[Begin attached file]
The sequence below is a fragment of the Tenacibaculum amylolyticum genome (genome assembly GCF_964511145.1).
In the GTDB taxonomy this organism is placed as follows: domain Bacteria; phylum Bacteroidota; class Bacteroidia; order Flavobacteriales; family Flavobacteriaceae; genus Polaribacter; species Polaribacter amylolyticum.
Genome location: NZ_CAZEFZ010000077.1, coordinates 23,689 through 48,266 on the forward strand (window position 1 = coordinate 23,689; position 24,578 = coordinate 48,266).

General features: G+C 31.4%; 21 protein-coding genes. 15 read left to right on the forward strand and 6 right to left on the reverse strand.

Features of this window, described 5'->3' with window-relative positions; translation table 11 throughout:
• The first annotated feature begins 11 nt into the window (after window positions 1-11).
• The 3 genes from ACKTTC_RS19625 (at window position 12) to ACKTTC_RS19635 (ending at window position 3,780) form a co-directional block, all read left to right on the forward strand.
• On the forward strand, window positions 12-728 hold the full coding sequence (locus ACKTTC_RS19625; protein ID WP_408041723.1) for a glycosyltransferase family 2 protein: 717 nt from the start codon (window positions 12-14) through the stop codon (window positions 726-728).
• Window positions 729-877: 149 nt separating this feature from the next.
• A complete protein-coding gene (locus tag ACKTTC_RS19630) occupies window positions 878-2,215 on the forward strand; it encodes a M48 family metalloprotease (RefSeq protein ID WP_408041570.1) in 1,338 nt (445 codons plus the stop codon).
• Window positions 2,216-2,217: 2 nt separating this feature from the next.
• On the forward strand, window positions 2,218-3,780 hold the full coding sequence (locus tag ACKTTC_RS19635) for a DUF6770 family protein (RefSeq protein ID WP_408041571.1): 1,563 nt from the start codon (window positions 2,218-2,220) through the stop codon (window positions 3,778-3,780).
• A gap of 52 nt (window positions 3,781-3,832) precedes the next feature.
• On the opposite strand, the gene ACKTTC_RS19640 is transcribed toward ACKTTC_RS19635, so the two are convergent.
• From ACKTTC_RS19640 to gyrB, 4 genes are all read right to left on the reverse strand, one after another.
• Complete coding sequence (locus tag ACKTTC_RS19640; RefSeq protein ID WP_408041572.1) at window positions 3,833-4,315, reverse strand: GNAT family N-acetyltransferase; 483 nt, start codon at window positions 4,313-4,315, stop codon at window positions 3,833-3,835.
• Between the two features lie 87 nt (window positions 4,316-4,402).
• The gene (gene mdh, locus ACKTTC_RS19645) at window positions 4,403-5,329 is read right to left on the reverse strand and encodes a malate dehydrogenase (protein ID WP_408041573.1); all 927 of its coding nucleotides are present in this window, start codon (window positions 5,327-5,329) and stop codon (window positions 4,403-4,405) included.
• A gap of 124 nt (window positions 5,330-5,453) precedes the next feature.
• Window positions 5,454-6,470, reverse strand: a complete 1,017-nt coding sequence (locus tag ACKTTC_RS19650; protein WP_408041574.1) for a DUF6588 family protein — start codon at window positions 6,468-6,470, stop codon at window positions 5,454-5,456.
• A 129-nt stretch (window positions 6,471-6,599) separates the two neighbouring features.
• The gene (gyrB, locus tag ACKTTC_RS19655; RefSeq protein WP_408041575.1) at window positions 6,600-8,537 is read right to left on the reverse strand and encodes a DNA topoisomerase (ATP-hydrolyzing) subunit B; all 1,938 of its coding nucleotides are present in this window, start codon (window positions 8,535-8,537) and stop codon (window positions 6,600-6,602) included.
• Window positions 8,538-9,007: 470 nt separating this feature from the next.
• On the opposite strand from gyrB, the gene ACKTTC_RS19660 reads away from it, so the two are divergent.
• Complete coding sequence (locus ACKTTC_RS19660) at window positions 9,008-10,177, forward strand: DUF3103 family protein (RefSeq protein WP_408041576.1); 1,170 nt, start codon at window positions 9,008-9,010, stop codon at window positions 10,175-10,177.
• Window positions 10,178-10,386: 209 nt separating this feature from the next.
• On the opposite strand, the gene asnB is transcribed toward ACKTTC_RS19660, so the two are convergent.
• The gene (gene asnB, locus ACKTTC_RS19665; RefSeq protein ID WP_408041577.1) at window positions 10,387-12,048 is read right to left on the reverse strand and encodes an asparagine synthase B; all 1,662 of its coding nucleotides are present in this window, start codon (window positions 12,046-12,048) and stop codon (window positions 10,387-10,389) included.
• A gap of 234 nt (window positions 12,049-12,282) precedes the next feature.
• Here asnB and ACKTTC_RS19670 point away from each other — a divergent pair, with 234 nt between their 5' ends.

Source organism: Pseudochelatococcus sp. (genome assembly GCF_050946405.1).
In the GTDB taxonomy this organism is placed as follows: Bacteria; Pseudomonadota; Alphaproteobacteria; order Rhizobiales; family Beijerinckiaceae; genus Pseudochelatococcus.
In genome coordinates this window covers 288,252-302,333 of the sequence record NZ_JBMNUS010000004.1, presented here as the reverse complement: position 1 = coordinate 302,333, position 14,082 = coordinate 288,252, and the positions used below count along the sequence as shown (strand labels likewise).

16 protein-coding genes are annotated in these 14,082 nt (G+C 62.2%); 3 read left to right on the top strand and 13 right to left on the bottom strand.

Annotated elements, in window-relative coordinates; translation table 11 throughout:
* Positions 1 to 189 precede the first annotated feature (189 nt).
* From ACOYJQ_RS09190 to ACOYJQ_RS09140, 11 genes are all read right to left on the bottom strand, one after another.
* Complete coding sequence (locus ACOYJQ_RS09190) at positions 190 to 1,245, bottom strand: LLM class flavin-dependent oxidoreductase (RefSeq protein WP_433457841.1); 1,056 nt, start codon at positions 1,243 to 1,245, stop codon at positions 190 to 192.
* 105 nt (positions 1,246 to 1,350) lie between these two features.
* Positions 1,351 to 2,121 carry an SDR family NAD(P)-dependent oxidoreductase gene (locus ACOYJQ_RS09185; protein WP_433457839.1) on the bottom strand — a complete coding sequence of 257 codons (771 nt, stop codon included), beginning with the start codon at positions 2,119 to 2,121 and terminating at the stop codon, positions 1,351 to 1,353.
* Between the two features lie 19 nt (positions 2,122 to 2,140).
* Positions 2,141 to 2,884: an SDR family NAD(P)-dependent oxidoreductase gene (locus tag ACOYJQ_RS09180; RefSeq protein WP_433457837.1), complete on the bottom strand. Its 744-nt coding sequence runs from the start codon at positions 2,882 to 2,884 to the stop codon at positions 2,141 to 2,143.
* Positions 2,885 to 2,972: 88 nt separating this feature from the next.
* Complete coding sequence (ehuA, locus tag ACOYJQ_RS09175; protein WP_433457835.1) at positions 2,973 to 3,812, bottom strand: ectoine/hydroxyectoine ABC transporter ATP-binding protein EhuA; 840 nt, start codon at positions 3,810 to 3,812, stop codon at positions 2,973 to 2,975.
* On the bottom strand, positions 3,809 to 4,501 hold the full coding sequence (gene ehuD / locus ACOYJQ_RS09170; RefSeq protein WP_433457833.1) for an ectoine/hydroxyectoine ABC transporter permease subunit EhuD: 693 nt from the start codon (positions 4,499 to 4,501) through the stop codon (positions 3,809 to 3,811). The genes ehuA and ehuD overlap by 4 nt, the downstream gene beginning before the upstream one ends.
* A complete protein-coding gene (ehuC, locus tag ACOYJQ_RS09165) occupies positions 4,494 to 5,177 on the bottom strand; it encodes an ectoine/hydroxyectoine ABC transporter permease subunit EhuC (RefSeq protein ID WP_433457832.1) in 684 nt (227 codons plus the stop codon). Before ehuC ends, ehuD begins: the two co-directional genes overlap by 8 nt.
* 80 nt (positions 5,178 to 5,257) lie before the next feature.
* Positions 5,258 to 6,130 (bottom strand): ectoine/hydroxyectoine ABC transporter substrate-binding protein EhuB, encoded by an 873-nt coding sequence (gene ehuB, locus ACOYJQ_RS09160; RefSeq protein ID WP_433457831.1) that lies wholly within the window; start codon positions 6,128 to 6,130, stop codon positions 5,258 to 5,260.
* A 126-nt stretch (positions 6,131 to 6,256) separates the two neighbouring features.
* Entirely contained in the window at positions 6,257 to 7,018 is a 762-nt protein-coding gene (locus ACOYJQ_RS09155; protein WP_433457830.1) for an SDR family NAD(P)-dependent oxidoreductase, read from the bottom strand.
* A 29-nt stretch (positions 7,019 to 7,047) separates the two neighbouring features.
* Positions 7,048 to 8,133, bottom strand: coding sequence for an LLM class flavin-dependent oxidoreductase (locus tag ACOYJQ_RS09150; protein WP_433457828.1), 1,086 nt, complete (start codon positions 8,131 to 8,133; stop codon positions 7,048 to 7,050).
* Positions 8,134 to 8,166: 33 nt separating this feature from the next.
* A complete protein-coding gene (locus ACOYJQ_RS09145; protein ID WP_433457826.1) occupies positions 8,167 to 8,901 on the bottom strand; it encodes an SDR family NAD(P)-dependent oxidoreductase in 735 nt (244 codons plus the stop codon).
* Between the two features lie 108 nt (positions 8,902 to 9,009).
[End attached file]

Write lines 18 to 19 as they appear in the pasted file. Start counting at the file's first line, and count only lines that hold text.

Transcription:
• The gene (gene mdh, locus ACKTTC_RS19645) at window positions 4,403-5,329 is read right to left on the reverse strand and encodes a malate dehydrogenase (protein ID WP_408041573.1); all 927 of its coding nucleotides are present in this window, start codon (window positions 5,327-5,329) and stop codon (window positions 4,403-4,405) included.
• A gap of 124 nt (window positions 5,330-5,453) precedes the next feature.